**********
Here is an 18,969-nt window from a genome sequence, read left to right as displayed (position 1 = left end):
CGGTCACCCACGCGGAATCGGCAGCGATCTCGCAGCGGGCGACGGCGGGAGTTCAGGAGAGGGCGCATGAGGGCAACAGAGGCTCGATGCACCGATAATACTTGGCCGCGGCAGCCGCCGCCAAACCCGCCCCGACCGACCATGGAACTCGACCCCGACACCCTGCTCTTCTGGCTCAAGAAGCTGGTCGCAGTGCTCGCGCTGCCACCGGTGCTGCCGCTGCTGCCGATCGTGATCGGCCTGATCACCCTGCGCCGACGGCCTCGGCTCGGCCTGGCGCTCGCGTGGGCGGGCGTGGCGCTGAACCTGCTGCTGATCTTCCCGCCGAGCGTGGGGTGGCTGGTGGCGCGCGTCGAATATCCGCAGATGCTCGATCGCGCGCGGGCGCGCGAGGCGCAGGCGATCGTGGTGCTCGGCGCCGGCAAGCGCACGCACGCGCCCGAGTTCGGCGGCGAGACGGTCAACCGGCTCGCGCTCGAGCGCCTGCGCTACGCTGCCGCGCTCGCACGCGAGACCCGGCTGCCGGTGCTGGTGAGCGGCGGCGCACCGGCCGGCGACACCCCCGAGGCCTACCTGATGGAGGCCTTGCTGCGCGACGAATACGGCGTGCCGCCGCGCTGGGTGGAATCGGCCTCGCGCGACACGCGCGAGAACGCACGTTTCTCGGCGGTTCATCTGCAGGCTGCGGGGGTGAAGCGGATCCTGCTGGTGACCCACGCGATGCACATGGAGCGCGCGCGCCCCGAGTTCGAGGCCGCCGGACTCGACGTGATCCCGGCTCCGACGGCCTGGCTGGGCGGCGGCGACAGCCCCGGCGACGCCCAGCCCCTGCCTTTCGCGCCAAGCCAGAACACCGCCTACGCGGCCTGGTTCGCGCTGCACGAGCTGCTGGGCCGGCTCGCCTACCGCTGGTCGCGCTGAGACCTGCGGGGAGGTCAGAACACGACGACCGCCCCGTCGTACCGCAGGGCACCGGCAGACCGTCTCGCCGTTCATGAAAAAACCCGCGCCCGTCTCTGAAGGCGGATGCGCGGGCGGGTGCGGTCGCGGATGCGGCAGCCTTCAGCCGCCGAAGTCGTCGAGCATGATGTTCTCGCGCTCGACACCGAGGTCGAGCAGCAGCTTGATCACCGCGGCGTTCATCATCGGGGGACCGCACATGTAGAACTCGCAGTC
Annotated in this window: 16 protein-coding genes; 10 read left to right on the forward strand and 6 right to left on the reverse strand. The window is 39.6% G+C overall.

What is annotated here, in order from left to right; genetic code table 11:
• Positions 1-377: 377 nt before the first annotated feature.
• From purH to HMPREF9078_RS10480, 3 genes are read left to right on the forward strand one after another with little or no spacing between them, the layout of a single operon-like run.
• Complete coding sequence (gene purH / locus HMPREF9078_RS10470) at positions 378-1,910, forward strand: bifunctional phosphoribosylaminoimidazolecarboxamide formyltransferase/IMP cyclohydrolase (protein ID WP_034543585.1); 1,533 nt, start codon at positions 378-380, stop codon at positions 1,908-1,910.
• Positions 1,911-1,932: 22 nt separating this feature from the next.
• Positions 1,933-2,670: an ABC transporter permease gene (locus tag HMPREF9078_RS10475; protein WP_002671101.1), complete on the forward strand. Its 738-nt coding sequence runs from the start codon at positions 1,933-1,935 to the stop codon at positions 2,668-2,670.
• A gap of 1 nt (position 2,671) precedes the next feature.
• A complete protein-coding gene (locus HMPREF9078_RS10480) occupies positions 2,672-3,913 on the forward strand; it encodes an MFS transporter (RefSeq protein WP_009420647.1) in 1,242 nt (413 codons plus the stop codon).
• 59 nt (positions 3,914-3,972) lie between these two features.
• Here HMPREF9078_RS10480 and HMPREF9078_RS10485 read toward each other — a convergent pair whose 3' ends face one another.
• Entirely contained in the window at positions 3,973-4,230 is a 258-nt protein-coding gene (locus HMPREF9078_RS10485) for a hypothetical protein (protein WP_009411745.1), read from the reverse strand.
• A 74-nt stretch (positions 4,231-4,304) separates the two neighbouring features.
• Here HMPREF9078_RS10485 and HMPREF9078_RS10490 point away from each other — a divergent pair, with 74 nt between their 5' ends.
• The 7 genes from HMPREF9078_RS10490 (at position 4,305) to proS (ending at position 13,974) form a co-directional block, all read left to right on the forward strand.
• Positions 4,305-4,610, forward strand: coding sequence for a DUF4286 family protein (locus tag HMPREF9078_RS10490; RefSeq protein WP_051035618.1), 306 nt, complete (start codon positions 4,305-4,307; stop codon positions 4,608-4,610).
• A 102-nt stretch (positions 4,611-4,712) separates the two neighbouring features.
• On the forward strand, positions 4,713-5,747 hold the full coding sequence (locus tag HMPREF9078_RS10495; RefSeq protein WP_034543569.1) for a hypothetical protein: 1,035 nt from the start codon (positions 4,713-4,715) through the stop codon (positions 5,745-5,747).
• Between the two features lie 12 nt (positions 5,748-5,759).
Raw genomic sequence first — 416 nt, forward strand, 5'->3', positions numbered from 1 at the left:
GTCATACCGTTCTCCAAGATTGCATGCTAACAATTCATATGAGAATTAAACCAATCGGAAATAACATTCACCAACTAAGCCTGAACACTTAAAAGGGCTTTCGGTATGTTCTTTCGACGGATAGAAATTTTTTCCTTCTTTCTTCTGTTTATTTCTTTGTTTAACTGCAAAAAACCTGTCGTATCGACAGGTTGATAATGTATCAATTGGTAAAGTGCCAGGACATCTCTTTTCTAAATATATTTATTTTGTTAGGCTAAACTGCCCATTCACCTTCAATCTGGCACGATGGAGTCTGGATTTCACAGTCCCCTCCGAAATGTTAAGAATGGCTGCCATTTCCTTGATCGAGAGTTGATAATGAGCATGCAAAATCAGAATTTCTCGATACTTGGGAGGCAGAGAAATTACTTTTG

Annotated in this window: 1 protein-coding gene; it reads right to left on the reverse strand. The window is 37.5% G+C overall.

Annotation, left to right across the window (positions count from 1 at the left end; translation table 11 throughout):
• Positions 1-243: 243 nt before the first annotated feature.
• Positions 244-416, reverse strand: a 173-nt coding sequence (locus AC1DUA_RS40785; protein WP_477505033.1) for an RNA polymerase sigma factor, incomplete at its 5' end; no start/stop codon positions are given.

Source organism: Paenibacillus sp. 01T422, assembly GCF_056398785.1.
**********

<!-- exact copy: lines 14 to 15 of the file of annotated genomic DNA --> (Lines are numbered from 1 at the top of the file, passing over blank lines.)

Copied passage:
• Entirely contained in the window at positions 3,973-4,230 is a 258-nt protein-coding gene (locus HMPREF9078_RS10485) for a hypothetical protein (protein WP_009411745.1), read from the reverse strand.
• A 74-nt stretch (positions 4,231-4,304) separates the two neighbouring features.